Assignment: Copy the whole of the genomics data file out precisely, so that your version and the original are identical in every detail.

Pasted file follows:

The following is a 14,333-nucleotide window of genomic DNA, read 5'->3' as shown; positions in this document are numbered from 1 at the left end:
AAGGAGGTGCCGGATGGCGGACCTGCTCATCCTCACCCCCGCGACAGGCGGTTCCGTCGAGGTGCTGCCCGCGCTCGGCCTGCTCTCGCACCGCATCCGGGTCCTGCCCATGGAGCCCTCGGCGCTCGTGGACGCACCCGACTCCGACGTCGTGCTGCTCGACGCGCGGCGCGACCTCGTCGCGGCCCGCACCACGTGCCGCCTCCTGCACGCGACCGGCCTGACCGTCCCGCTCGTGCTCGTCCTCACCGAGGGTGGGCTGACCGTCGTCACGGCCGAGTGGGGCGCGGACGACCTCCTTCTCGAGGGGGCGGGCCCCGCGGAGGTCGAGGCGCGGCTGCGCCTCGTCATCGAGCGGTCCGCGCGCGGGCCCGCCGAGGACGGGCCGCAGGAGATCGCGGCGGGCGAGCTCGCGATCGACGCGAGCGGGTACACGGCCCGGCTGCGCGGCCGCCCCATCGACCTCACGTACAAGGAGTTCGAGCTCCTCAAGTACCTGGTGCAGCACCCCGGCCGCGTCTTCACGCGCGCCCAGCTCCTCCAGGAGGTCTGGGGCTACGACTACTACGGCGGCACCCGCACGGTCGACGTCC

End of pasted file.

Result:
The following is a 14,333-nucleotide window of genomic DNA, read 5'->3' as shown; positions in this document are numbered from 1 at the left end:
AAGGAGGTGCCGGATGGCGGACCTGCTCATCCTCACCCCCGCGACAGGCGGTTCCGTCGAGGTGCTGCCCGCGCTCGGCCTGCTCTCGCACCGCATCCGGGTCCTGCCCATGGAGCCCTCGGCGCTCGTGGACGCACCCGACTCCGACGTCGTGCTGCTCGACGCGCGGCGCGACCTCGTCGCGGCCCGCACCACGTGCCGCCTCCTGCACGCGACCGGCCTGACCGTCCCGCTCGTGCTCGTCCTCACCGAGGGTGGGCTGACCGTCGTCACGGCCGAGTGGGGCGCGGACGACCTCCTTCTCGAGGGGGCGGGCCCCGCGGAGGTCGAGGCGCGGCTGCGCCTCGTCATCGAGCGGTCCGCGCGCGGGCCCGCCGAGGACGGGCCGCAGGAGATCGCGGCGGGCGAGCTCGCGATCGACGCGAGCGGGTACACGGCCCGGCTGCGCGGCCGCCCCATCGACCTCACGTACAAGGAGTTCGAGCTCCTCAAGTACCTGGTGCAGCACCCCGGCCGCGTCTTCACGCGCGCCCAGCTCCTCCAGGAGGTCTGGGGCTACGACTACTACGGCGGCACCCGCACGGTCGACGTCC